Standard Guide for Conducting a Stability Test (Lightweight Survey and Inclining Experiment) to Determine the Light Ship Displacement and Centers of Gravity of a Vessel
4.1 From the light ship characteristics one is able to calculate the stability characteristics of the vessel for all conditions of loading and thereby determine whether the vessel satisfies the applicable stability criteria. Accurate results from a stability test may in some cases determine the future survival of the vessel and its crew, so the accuracy with which the test is conducted cannot be overemphasized. The condition of the vessel and the environment during the test is rarely ideal and consequently, the stability test is infrequently conducted exactly as planned. If the vessel is not 100 % complete and the weather is not perfect, there ends up being water or shipyard trash in a tank that was supposed to be clean and dry and so forth, then the person in charge must make immediate decisions as to the acceptability of variances from the plan. A complete understanding of the principles behind the stability test and a knowledge of the factors that affect the results is necessary.
1.1 This guide covers the determination of a vessel's light ship characteristics. In this standard, a vessel is a traditional hull-formed vessel. The stability test can be considered to be two separate tasks; the lightweight survey and the inclining experiment. The stability test is required for most vessels upon their completion and after major conversions. It is normally conducted inshore in calm weather conditions and usually requires the vessel be taken out of service to prepare for and conduct the stability test. The three light ship characteristics determined from the stability test for conventional (symmetrical) ships are displacement (“displ”), longitudinal center of gravity (“LCG”), and the vertical center of gravity (“KG”). The transverse center of gravity (“TCG”) may also be determined for mobile offshore drilling units (MODUs) and other vessels which are asymmetrical about the centerline or whose internal arrangement or outfitting is such that an inherent list may develop from off-center weight. Because of their nature, other special considerations not specifically addressed in this guide may be necessary for some MODUs. This standard is not applicable to vessels such as a tension-leg platforms, semi-submersibles, rigid hull inflatable boats, and so on.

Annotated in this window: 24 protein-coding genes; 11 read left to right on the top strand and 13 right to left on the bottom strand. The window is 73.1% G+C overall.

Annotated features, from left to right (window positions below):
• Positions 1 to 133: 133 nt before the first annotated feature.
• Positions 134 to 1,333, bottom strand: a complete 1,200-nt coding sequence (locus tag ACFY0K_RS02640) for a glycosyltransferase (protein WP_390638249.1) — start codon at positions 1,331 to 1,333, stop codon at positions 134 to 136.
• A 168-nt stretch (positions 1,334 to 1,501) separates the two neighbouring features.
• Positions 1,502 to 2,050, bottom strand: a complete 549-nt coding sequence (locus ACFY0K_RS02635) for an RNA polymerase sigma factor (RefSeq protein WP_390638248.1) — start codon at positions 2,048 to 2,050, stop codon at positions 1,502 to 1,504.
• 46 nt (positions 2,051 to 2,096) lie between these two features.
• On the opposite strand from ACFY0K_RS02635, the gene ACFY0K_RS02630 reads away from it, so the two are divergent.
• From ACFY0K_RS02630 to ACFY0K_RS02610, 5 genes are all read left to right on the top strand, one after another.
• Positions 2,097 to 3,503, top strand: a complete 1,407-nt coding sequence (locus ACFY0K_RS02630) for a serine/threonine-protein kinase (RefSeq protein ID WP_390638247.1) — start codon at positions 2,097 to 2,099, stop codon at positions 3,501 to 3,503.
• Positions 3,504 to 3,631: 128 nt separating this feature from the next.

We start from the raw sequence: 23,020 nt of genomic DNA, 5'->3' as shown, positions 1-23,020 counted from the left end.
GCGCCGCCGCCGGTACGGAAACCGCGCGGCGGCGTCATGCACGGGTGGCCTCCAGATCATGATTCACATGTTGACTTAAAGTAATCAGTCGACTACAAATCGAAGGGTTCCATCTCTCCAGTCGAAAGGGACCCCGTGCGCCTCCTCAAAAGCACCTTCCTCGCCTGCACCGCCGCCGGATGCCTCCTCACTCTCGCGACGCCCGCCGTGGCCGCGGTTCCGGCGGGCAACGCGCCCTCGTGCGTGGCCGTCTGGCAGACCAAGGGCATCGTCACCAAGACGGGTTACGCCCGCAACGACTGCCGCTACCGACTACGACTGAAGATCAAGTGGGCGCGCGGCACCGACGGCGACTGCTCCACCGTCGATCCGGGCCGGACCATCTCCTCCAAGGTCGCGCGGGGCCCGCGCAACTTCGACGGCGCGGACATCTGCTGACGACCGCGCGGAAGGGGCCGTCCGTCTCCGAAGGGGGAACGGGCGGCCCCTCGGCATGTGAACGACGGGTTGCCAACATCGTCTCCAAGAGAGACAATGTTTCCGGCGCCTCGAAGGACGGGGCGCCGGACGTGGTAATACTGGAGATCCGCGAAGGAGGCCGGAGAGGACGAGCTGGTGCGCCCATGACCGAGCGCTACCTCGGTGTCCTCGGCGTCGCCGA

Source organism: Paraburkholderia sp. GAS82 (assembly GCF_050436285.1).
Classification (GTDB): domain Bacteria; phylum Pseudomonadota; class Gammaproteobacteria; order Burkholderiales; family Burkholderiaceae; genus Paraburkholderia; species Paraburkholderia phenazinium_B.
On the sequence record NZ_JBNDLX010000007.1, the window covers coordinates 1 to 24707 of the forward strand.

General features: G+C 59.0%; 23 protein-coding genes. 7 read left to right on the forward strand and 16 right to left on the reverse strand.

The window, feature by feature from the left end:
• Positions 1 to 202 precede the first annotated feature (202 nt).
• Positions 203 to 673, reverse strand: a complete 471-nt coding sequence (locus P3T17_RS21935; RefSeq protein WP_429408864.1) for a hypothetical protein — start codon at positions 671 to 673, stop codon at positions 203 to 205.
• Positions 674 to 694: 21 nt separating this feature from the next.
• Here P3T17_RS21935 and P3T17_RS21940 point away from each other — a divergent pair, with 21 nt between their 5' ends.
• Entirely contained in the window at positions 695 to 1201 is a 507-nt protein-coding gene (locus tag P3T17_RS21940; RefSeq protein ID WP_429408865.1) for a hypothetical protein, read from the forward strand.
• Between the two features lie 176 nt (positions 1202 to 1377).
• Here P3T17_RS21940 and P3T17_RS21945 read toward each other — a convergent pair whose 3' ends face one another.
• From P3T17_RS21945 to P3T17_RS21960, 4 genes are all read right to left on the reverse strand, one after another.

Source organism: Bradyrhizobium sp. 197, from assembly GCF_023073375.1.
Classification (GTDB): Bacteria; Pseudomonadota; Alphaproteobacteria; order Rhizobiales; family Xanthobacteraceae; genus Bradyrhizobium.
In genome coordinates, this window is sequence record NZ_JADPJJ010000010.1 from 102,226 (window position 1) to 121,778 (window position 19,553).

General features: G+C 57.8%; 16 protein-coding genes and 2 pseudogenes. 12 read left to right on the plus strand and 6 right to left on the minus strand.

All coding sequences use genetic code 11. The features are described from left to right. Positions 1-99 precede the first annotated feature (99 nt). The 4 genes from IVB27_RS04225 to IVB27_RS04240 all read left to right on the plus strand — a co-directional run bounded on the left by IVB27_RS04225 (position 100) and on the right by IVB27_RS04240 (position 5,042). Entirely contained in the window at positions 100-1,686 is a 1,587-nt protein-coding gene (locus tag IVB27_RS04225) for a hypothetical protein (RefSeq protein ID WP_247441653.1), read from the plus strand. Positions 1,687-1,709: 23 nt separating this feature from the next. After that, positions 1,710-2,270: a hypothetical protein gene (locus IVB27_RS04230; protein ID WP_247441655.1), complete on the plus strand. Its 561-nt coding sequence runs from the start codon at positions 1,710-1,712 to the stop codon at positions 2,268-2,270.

1.2 The limitations of 1 % trim or 4 % heel and so on apply if one is using the traditional pre-defined hydrostatic characteristics. This is due to the drastic change of waterplane area. If one is calculating hydrostatic characteristics at each move, such as utilizing a computer program, then the limitations are not applicable.
1.3 The values stated in inch-pound units are to be regarded as standard. No other units of measurement are included in this standard.
1.4 This standard does not purport to address the safety concerns, if any, associated with its use. It is the responsibility of the user of this standard to establish appropriate safety and health practices and determine the applicability of regulatory limitations prior to use.
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